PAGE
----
With many postmodern theorists advocating a unification of ancient tribal wisdom with conventional science and reason as the next phase of human evolution, it is no surprise that neotribalism, particularly as it applies to organizing people into ad hoc tribal councils or councils of elders, has experienced a revival. One interesting and effective example of this is the growing popularity of the International Council of Thirteen Indigenous Grandmothers and its work with the largely science-and-action driven Bioneers organization, which has been sponsoring annual gatherings of scientists and social innovators since 1990. Another hopeful sign is the formation of The Elders, a group of thirteen global leaders—including Gro Brundtland, Jimmy Carter, Aung San Suu Kyi, Nelson Mandela, and Arch-bishop Desmond Tutu—who are applying their collective experience and leadership to such troubled areas as Darfur, the Middle East, and Zimbabwe.

In Chicago, San Francisco, and other cities, “urban tribes” of artists, activists, healers, and eco-practitioners are preparing for an uncertain future by forming councils to identify key issues and plans of preparation and action. Many of these tribes were born out of the Burning Man subculture and other communities of cultural creatives. These intentional groupings tend to self-organize in an egalitarian, nonhierarchical manner. Many are united by a common spiritual practice and share an understanding that personal transformation is the first step toward global transformation. This subculture also produced Burners Without Borders (BWB), which started when a group of participants left the 2005 Burning Man Festival to help clear debris in the Gulf Coast following Hurricane Katrina. Autonomous and decentralized BWB groups are now active in community service in more than a dozen U.S. cities, the United Kingdom, and Peru.

In cities across the world, the urban garden movement has exploded as communities harness the potential of vacant, unused property, while urban farms are developing in response to concerns about obesity, food quality, and sustainable economics. Many U.S. churches have gone green, eschewing their traditional conservative partisan affiliations, while renewing their commitment to biblical stewardship of the Earth. Community-based solutions for the disenfranchised homeless and ex-offender population inspired the state of Vermont to create a program that reintegrates ex-offenders into their communities through “surrogate families.” The program helps to ease the difficulties of transition and to dispel negative stereotypes of the so-called ex-convict. Underscoring much of these positive shifts in action is a sense that a spiritual approach to the convergent crises will, in the end, be most effective. The concept of spiritually-based activism, or the pairing of inner work and outer work, is a theme found in the teachings of most major religions. What is different about such activism in the emergent paradigm is that it acknowledges the limitations of both the detached, self-serving nature of the bliss-seeking personality and the angry self-righteousness of the activist personality.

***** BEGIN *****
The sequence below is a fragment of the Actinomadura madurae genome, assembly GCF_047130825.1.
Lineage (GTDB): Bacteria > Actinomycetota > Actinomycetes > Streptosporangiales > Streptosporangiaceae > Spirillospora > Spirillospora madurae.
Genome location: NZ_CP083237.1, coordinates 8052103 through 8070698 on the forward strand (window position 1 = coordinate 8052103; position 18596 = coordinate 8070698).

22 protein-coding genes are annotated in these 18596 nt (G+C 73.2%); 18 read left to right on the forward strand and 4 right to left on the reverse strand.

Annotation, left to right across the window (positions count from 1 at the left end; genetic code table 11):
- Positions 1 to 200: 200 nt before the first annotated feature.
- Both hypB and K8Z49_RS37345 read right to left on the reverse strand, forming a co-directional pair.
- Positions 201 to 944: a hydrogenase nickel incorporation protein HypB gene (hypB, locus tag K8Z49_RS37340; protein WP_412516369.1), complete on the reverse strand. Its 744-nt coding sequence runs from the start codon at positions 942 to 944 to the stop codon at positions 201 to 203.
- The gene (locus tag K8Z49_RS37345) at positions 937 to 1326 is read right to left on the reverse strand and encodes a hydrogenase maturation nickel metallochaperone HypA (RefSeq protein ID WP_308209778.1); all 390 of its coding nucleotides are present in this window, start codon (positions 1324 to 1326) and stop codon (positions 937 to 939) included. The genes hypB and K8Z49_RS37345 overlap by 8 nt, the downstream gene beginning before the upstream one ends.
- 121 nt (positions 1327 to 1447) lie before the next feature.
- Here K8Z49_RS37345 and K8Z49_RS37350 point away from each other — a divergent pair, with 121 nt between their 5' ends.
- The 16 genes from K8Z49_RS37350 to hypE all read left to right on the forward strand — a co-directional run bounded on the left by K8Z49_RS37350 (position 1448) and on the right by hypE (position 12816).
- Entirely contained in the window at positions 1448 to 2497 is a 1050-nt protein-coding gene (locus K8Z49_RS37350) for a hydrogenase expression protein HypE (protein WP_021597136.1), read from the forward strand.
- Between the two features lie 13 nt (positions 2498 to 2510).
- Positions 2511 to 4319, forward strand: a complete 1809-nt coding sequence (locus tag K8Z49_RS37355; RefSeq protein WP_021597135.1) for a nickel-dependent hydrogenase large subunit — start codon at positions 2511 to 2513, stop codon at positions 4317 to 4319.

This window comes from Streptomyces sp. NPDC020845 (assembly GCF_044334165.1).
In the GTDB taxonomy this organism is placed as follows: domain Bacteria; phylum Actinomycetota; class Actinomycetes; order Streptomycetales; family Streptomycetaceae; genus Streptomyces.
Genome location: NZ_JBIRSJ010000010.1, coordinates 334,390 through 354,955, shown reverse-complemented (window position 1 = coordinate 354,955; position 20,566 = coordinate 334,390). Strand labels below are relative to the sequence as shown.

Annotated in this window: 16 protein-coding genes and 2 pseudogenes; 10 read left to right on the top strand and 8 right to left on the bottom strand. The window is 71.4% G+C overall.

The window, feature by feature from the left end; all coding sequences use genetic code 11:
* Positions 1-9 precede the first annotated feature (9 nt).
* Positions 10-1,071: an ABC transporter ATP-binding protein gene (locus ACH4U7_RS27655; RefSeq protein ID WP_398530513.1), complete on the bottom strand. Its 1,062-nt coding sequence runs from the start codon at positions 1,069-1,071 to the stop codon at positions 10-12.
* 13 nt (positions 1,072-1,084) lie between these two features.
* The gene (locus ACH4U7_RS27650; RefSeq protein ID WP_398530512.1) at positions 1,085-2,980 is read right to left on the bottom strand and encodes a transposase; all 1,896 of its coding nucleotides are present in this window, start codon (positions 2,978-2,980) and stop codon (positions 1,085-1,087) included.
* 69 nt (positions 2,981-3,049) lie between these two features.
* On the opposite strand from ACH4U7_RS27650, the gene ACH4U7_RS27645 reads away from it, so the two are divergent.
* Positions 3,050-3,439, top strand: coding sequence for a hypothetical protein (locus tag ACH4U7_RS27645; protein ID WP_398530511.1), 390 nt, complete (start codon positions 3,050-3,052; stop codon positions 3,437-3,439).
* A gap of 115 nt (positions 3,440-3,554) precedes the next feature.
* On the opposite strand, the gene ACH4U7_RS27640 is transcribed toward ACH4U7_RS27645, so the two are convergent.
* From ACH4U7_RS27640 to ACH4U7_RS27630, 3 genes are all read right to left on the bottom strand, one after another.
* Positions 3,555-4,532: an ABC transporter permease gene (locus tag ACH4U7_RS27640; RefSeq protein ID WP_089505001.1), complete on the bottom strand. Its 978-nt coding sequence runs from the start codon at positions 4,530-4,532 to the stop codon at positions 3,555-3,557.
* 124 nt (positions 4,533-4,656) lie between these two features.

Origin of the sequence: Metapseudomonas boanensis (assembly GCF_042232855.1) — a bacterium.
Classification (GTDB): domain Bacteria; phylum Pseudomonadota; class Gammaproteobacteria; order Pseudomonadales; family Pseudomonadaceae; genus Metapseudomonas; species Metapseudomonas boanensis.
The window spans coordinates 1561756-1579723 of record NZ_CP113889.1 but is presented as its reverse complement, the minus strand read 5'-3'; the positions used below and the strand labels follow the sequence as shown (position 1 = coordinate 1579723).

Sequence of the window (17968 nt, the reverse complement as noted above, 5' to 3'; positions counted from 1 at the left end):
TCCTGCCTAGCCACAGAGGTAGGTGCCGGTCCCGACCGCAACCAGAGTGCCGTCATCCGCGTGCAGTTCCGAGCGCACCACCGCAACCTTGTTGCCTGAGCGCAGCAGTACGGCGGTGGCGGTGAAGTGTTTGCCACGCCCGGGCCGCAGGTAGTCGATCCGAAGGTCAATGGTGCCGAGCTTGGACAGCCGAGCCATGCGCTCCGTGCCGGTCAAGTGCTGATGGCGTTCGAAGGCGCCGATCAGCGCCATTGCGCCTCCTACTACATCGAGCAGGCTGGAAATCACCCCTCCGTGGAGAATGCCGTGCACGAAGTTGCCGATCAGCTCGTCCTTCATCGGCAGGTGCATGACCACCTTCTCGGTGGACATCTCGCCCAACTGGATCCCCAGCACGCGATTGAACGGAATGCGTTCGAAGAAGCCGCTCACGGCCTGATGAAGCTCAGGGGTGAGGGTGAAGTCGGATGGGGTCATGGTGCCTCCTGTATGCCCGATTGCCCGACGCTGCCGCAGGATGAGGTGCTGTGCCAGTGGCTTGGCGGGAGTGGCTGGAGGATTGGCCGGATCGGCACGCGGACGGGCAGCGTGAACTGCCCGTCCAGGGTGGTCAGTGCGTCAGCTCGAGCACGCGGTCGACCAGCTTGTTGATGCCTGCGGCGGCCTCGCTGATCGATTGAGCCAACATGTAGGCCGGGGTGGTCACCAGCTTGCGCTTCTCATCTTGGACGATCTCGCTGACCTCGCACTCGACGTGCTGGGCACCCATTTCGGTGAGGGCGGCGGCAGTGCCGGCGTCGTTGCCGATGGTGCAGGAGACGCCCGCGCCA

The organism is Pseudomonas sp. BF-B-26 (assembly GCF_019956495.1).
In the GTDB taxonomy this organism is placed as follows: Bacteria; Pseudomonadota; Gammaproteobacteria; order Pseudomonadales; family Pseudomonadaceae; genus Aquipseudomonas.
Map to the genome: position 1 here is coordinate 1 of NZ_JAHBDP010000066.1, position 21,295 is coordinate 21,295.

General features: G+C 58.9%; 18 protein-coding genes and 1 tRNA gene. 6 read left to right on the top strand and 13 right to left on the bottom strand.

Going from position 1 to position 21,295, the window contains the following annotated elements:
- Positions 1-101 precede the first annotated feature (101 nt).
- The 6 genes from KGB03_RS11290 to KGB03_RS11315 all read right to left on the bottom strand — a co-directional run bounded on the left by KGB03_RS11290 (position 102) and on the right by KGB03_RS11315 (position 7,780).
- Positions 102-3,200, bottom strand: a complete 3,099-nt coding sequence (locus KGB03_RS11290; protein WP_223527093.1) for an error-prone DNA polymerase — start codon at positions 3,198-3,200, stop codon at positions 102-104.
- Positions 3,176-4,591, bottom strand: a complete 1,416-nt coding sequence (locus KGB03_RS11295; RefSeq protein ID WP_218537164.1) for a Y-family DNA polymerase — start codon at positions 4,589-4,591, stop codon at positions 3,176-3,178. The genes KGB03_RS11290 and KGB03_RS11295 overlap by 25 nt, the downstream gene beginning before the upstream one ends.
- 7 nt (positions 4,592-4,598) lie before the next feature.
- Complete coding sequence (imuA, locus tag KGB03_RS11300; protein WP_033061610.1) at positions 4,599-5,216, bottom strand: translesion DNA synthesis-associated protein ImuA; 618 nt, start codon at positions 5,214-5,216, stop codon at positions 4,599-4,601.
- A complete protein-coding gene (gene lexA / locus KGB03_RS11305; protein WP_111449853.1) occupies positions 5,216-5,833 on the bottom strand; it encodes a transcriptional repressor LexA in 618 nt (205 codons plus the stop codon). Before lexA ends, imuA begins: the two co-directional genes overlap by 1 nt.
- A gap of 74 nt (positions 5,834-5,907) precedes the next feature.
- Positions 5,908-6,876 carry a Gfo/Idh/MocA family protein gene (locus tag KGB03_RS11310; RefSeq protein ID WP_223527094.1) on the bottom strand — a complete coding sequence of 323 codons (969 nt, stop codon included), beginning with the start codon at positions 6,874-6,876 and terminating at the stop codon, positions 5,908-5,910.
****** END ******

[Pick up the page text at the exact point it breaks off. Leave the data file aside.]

Mystical scholar Andrew Harvey describes this “sacred activism” as “the fusion of the deepest mystical knowledge, peace, strength, and stamina with calm, focused, and radical action.” The spiritual grounding of the mystical allows the activist to turn fear into compassion; the clear agenda-driven work of the activist half gives applied expression to innate wisdom. There has been perhaps no greater symbolic expression of this idea in current times than what the world recently witnessed in Burma/Myanmar, as lines of solemn, saffron-clad monks marched in peaceful protest against an oppressive military regime. As Jungian influenced writer Paul Levy described it: “The situation in Burma/Myanmar is an out-picturing on the world stage of a deeper, archetypal process that exists enfolded within the collective unconscious of our species. What is being played out in Burma is a living ‘symbol’ of a deeper, mythic process which is currently enacting itself in a variety of scenarios around the world.” In sum, the evidence suggests that a legion of autonomous individuals and groups connecting through a shared system of values into one global network of change, along with concurrent trends toward focused inner work, foretell an upswelling of profound social change throughout the world. These activists are perhaps the greatest symbols of our collective potential.